In this context, it is time to make peace effective against war. It is time to actively build and practice internationalism, understanding that limiting our efforts to local resistance is not sufficient in the transnational context that shapes our daily reality. Our transnational politics of peace, which we have been developing for a long time together with many others in the Permanent Assembly against War, is a rejection of the logic of fronts and blocs. Instead, it seeks to create processes and pathways across these divisions, even in situations where only one side bears the consequences of war—the only side it is right and necessary to stand with. Supporting the Palestinian men and women enduring Israel’s brutal ethnic cleansing in Gaza and the West Bank, however, does not equate with endorsing social projects that are the exact opposite of what we support every day. We do not need to romanticize war with capital letters or fetishize its aspects; rather, we need to challenge the cycle of violence, bloodshed, exploitation, and oppression inflicted on those affected by war. It is time to reject the idea that war should be the model for every struggle, conflict, or opposition, as this mindset ultimately legitimizes militarism. Instead, we must put an end to militarism altogether.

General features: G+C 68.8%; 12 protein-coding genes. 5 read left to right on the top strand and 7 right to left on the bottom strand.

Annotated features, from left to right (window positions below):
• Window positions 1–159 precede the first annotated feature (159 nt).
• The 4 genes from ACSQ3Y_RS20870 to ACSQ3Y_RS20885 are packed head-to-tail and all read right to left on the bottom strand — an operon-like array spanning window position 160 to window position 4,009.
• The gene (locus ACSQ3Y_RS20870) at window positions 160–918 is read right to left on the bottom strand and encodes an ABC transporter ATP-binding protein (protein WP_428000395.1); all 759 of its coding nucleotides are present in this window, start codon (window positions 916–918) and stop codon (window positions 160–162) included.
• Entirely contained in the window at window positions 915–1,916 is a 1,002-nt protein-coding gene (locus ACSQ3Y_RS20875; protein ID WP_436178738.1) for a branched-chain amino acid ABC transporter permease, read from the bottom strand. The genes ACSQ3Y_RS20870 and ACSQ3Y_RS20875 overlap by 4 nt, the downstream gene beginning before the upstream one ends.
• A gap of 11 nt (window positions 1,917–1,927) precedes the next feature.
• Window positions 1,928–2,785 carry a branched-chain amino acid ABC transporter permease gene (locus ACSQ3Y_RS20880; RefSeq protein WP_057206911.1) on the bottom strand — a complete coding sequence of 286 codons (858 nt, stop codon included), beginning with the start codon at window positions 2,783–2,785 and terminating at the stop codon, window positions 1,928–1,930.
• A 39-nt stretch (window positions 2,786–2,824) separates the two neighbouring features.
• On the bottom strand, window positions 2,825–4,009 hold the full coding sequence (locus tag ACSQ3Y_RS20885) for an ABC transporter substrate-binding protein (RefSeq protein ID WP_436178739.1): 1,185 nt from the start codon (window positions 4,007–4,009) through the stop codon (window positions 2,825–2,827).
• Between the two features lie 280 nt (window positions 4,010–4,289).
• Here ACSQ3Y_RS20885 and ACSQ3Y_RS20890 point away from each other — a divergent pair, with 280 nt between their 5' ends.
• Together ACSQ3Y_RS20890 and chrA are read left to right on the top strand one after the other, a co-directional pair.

It has been just over a month since March 8th, when women around the world took to the streets to say no to a war that asks them to be the warriors and mothers of the state, or worse, the targets of conquest and violence. Since October, massive protests have spread worldwide to condemn the genocide, while in Israel the protests against Netanyahu have grown into a movement openly challenging the territorial occupation and the killing of Palestinians by the IDF. Meanwhile, schools and universities are now experiencing mobilizations unseen in recent years, with occupations and demonstrations.

At the same time, a transnational politics of peace cannot focus on just one war. The militarism gripping Europe shows that Gaza and Ukraine are part of the same conflict. There is only one war going on—the Third World War, which is spreading across the Middle East, the Red Sea, and Eastern Europe. It affects migrants, women, and the living labor that resists becoming dead labor and rejects the logic of war and sacrifice. The Third World War is not only a European issue; still, Europe plays a prominent political role in the war, which cannot be ignored. We must fight against this war by gathering the strength of those who—beyond national borders—reject the deadly logic of militarism and refuse to die for the glory or profit of others—of those who are actively pursuing projects of struggle and peace in their daily lives.